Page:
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Hermansky-Pudlak syndrome without pulmonary fibrosis
Hermansky-Pudlak syndrome without pulmonary fibrosis as a complication includes three relatively mild types (HPS-3, HPS-5 and HPS-6) of Hermansky-Pudlak syndrome (HPS; see this term), a multi-system disorder characterized by ocular or oculocutaneous albinism, bleeding diathesis and, in some cases, granulomatous colitis.
ORPHA:231512Classification level: Subtype of disorder
HPS-3 occurs as a genetic isolate in central Puerto Rico with a prevalence of 1/4000; additionally, around 15 non-Puerto-Rican cases of HPS-3 have been reported. Ten cases of HPS-5 have been reported and 25 cases of HPS-6, from which 20 come from an Israeli-Bedouin tribe.
These three types present with features of HPS including ocular or oculocutaneous albinisim, reduced visual acuity, horizontal nystagmus, easy bruising of soft tissues, epistaxis, and prolonged bleeding after dental extraction, surgery or childbirth. Women may present with medically significant menstrual bleeding. Complications of HPS may include reduced renal function and granulomatous colitis. Pulmonary fibrosis has not been found to develop in HPS-3, HPS-5 or HPS-6. The course of HPS with no pulmonary involvement is mild.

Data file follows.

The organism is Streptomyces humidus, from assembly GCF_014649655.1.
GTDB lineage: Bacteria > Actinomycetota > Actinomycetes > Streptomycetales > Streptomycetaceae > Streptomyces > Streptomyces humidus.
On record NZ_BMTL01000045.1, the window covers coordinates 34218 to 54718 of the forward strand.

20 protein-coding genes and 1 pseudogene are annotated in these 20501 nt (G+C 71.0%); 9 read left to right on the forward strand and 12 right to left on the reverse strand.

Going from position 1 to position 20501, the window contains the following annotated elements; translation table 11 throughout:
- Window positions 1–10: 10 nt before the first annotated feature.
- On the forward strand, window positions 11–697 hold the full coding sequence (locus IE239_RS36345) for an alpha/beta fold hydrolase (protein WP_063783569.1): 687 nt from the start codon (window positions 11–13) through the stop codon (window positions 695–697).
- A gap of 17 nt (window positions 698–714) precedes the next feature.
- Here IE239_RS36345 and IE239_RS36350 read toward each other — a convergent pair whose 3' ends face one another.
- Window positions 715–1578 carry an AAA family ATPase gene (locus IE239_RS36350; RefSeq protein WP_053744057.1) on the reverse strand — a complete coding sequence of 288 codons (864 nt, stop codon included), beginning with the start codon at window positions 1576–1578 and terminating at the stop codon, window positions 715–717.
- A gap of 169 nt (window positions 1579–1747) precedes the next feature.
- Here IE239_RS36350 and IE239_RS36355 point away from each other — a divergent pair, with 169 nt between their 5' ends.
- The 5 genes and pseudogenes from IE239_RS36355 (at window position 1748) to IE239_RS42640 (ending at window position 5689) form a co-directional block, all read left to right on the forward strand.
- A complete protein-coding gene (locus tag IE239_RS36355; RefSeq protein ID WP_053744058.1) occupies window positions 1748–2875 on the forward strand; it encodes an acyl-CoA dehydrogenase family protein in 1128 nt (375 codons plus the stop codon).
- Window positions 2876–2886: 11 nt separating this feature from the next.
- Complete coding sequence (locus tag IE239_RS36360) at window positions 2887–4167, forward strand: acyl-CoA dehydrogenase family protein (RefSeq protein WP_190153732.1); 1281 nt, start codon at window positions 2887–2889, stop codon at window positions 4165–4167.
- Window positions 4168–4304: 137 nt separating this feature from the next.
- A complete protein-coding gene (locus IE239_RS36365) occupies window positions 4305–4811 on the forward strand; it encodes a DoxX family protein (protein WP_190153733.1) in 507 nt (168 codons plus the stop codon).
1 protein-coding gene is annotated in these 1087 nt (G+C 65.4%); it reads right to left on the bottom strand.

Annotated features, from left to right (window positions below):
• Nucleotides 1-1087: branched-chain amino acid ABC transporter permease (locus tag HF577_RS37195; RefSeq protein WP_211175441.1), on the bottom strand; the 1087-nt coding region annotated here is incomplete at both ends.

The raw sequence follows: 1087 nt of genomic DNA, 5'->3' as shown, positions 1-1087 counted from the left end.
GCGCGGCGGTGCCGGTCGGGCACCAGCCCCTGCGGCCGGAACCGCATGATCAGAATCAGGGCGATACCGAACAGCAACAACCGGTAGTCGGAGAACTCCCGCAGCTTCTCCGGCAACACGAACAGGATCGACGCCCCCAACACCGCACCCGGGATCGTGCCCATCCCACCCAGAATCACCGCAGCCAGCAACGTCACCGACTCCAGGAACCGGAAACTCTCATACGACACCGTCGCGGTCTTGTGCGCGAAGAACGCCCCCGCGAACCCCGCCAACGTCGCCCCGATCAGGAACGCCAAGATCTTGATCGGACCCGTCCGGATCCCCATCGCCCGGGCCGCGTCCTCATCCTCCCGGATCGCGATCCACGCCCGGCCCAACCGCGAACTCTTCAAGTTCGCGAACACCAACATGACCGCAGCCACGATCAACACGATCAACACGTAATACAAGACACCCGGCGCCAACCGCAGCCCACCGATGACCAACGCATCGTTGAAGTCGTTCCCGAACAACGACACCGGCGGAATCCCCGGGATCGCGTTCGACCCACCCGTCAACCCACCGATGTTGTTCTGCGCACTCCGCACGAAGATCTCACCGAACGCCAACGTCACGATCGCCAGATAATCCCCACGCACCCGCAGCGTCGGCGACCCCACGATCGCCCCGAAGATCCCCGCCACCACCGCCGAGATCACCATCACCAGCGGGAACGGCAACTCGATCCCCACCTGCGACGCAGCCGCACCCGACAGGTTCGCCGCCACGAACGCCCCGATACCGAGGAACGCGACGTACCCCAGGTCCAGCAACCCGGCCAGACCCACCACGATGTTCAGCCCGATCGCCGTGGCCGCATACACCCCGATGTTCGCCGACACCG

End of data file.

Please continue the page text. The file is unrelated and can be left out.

HPS-3 is caused by mutations in the HPS3 gene (3q24), HPS-5 is caused by mutations in the HPS5 gene (11p15-p13) and HPS-6 is caused by mutations in the HPS6 gene (10q24.32). The gene products, HPS3, HPS5 and HPS6, are part of the multi-subunit complex BLOC-2 (biogenesis of lysosome-related organelles complex 2).
Transmission is autosomal recessive.